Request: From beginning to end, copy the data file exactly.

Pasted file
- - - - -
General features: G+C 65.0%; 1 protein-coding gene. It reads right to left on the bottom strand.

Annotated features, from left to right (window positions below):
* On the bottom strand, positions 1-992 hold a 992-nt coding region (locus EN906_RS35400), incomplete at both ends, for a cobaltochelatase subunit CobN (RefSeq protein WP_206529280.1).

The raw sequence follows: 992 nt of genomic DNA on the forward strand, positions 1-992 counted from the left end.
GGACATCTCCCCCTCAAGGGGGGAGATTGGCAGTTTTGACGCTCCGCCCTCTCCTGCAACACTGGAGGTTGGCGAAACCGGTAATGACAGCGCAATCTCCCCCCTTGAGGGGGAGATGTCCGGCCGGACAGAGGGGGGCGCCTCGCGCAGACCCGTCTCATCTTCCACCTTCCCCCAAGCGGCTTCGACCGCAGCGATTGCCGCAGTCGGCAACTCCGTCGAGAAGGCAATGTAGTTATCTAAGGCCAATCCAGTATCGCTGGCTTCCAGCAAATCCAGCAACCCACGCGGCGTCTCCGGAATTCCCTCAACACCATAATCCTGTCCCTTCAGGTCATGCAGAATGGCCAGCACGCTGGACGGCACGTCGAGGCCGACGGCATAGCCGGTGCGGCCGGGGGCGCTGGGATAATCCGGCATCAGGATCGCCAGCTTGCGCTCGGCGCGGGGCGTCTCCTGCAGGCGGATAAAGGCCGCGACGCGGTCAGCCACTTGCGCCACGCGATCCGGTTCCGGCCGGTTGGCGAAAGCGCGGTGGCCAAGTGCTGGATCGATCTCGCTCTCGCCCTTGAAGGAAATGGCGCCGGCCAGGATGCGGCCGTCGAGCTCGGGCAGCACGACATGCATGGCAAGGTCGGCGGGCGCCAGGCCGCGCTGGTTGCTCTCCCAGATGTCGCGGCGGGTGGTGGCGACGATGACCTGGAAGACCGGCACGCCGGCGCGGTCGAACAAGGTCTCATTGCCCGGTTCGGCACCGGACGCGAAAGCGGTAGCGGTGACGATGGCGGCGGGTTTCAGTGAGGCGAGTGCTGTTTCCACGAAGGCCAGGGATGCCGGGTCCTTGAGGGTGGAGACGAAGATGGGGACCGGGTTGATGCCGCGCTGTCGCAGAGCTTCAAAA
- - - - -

General features: G+C 65.0%; 1 protein-coding gene. It reads right to left on the bottom strand.

Annotated features, from left to right (window positions below):
* On the bottom strand, positions 1-992 hold a 992-nt coding region (locus EN906_RS35400), incomplete at both ends, for a cobaltochelatase subunit CobN (RefSeq protein WP_206529280.1).

The raw sequence follows: 992 nt of genomic DNA on the forward strand, positions 1-992 counted from the left end.
GGACATCTCCCCCTCAAGGGGGGAGATTGGCAGTTTTGACGCTCCGCCCTCTCCTGCAACACTGGAGGTTGGCGAAACCGGTAATGACAGCGCAATCTCCCCCCTTGAGGGGGAGATGTCCGGCCGGACAGAGGGGGGCGCCTCGCGCAGACCCGTCTCATCTTCCACCTTCCCCCAAGCGGCTTCGACCGCAGCGATTGCCGCAGTCGGCAACTCCGTCGAGAAGGCAATGTAGTTATCTAAGGCCAATCCAGTATCGCTGGCTTCCAGCAAATCCAGCAACCCACGCGGCGTCTCCGGAATTCCCTCAACACCATAATCCTGTCCCTTCAGGTCATGCAGAATGGCCAGCACGCTGGACGGCACGTCGAGGCCGACGGCATAGCCGGTGCGGCCGGGGGCGCTGGGATAATCCGGCATCAGGATCGCCAGCTTGCGCTCGGCGCGGGGCGTCTCCTGCAGGCGGATAAAGGCCGCGACGCGGTCAGCCACTTGCGCCACGCGATCCGGTTCCGGCCGGTTGGCGAAAGCGCGGTGGCCAAGTGCTGGATCGATCTCGCTCTCGCCCTTGAAGGAAATGGCGCCGGCCAGGATGCGGCCGTCGAGCTCGGGCAGCACGACATGCATGGCAAGGTCGGCGGGCGCCAGGCCGCGCTGGTTGCTCTCCCAGATGTCGCGGCGGGTGGTGGCGACGATGACCTGGAAGACCGGCACGCCGGCGCGGTCGAACAAGGTCTCATTGCCCGGTTCGGCACCGGACGCGAAAGCGGTAGCGGTGACGATGGCGGCGGGTTTCAGTGAGGCGAGTGCTGTTTCCACGAAGGCCAGGGATGCCGGGTCCTTGAGGGTGGAGACGAAGATGGGGACCGGGTTGATGCCGCGCTGTCGCAGAGCTTCAAAA